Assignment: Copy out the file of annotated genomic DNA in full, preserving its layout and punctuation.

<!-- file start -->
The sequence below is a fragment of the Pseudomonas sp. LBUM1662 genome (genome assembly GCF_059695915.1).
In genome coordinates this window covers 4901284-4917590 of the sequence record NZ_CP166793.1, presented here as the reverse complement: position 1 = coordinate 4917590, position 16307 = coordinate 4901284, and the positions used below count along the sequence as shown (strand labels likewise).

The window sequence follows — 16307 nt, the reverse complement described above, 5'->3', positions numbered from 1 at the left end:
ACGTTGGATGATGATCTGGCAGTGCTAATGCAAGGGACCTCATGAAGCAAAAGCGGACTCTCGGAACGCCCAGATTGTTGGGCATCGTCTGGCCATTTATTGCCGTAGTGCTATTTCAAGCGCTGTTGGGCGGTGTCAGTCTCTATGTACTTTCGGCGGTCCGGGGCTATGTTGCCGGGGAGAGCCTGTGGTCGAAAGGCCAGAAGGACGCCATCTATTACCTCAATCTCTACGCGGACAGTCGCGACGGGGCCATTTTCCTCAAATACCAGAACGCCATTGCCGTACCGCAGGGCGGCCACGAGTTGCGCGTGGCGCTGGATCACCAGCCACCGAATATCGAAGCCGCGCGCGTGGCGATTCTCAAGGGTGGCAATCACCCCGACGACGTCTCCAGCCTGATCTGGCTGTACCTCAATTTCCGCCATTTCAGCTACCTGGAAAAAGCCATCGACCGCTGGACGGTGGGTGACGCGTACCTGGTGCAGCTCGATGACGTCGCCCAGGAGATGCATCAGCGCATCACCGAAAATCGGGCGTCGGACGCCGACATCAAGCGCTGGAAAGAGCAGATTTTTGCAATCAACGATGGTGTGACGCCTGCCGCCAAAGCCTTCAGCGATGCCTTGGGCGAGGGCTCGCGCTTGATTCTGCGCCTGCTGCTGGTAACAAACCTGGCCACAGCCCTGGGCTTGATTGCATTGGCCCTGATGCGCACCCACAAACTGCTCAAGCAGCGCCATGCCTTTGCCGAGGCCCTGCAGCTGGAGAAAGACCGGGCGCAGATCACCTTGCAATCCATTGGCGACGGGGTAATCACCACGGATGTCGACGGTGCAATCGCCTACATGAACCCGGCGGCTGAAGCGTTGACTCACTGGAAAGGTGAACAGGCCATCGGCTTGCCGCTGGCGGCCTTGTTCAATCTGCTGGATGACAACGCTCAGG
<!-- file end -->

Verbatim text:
The sequence below is a fragment of the Pseudomonas sp. LBUM1662 genome (genome assembly GCF_059695915.1).
In genome coordinates this window covers 4901284-4917590 of the sequence record NZ_CP166793.1, presented here as the reverse complement: position 1 = coordinate 4917590, position 16307 = coordinate 4901284, and the positions used below count along the sequence as shown (strand labels likewise).

The window sequence follows — 16307 nt, the reverse complement described above, 5'->3', positions numbered from 1 at the left end:
ACGTTGGATGATGATCTGGCAGTGCTAATGCAAGGGACCTCATGAAGCAAAAGCGGACTCTCGGAACGCCCAGATTGTTGGGCATCGTCTGGCCATTTATTGCCGTAGTGCTATTTCAAGCGCTGTTGGGCGGTGTCAGTCTCTATGTACTTTCGGCGGTCCGGGGCTATGTTGCCGGGGAGAGCCTGTGGTCGAAAGGCCAGAAGGACGCCATCTATTACCTCAATCTCTACGCGGACAGTCGCGACGGGGCCATTTTCCTCAAATACCAGAACGCCATTGCCGTACCGCAGGGCGGCCACGAGTTGCGCGTGGCGCTGGATCACCAGCCACCGAATATCGAAGCCGCGCGCGTGGCGATTCTCAAGGGTGGCAATCACCCCGACGACGTCTCCAGCCTGATCTGGCTGTACCTCAATTTCCGCCATTTCAGCTACCTGGAAAAAGCCATCGACCGCTGGACGGTGGGTGACGCGTACCTGGTGCAGCTCGATGACGTCGCCCAGGAGATGCATCAGCGCATCACCGAAAATCGGGCGTCGGACGCCGACATCAAGCGCTGGAAAGAGCAGATTTTTGCAATCAACGATGGTGTGACGCCTGCCGCCAAAGCCTTCAGCGATGCCTTGGGCGAGGGCTCGCGCTTGATTCTGCGCCTGCTGCTGGTAACAAACCTGGCCACAGCCCTGGGCTTGATTGCATTGGCCCTGATGCGCACCCACAAACTGCTCAAGCAGCGCCATGCCTTTGCCGAGGCCCTGCAGCTGGAGAAAGACCGGGCGCAGATCACCTTGCAATCCATTGGCGACGGGGTAATCACCACGGATGTCGACGGTGCAATCGCCTACATGAACCCGGCGGCTGAAGCGTTGACTCACTGGAAAGGTGAACAGGCCATCGGCTTGCCGCTGGCGGCCTTGTTCAATCTGCTGGATGACAACGCTCAGG